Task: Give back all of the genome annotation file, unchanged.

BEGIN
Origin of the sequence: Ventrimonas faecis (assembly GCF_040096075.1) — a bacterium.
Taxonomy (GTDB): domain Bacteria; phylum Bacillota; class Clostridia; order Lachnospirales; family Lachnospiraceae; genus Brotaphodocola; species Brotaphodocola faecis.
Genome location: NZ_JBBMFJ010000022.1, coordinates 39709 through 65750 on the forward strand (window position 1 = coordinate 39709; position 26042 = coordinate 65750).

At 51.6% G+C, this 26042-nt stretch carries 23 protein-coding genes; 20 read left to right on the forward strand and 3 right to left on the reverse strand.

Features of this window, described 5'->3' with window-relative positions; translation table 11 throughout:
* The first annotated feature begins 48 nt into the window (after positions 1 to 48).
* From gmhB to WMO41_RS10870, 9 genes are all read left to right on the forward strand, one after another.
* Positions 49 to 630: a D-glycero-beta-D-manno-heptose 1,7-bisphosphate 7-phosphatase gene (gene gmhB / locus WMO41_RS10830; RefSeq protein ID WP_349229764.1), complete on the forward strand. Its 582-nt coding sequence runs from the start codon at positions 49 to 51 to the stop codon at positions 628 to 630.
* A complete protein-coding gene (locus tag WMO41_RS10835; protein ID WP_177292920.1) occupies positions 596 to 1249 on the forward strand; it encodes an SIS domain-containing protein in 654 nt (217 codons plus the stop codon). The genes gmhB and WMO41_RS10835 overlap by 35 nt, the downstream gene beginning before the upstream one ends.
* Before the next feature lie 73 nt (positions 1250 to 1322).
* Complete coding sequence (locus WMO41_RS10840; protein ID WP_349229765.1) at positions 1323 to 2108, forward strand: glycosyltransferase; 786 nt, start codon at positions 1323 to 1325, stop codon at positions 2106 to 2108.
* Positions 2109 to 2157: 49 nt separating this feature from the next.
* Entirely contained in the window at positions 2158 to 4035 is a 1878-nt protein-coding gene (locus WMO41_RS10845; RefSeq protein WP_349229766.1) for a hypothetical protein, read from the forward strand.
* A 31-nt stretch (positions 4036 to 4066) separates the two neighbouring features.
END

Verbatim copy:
Origin of the sequence: Ventrimonas faecis (assembly GCF_040096075.1) — a bacterium.
Taxonomy (GTDB): domain Bacteria; phylum Bacillota; class Clostridia; order Lachnospirales; family Lachnospiraceae; genus Brotaphodocola; species Brotaphodocola faecis.
Genome location: NZ_JBBMFJ010000022.1, coordinates 39709 through 65750 on the forward strand (window position 1 = coordinate 39709; position 26042 = coordinate 65750).

At 51.6% G+C, this 26042-nt stretch carries 23 protein-coding genes; 20 read left to right on the forward strand and 3 right to left on the reverse strand.

Features of this window, described 5'->3' with window-relative positions; translation table 11 throughout:
* The first annotated feature begins 48 nt into the window (after positions 1 to 48).
* From gmhB to WMO41_RS10870, 9 genes are all read left to right on the forward strand, one after another.
* Positions 49 to 630: a D-glycero-beta-D-manno-heptose 1,7-bisphosphate 7-phosphatase gene (gene gmhB / locus WMO41_RS10830; RefSeq protein ID WP_349229764.1), complete on the forward strand. Its 582-nt coding sequence runs from the start codon at positions 49 to 51 to the stop codon at positions 628 to 630.
* A complete protein-coding gene (locus tag WMO41_RS10835; protein ID WP_177292920.1) occupies positions 596 to 1249 on the forward strand; it encodes an SIS domain-containing protein in 654 nt (217 codons plus the stop codon). The genes gmhB and WMO41_RS10835 overlap by 35 nt, the downstream gene beginning before the upstream one ends.
* Before the next feature lie 73 nt (positions 1250 to 1322).
* Complete coding sequence (locus WMO41_RS10840; protein ID WP_349229765.1) at positions 1323 to 2108, forward strand: glycosyltransferase; 786 nt, start codon at positions 1323 to 1325, stop codon at positions 2106 to 2108.
* Positions 2109 to 2157: 49 nt separating this feature from the next.
* Entirely contained in the window at positions 2158 to 4035 is a 1878-nt protein-coding gene (locus WMO41_RS10845; RefSeq protein WP_349229766.1) for a hypothetical protein, read from the forward strand.
* A 31-nt stretch (positions 4036 to 4066) separates the two neighbouring features.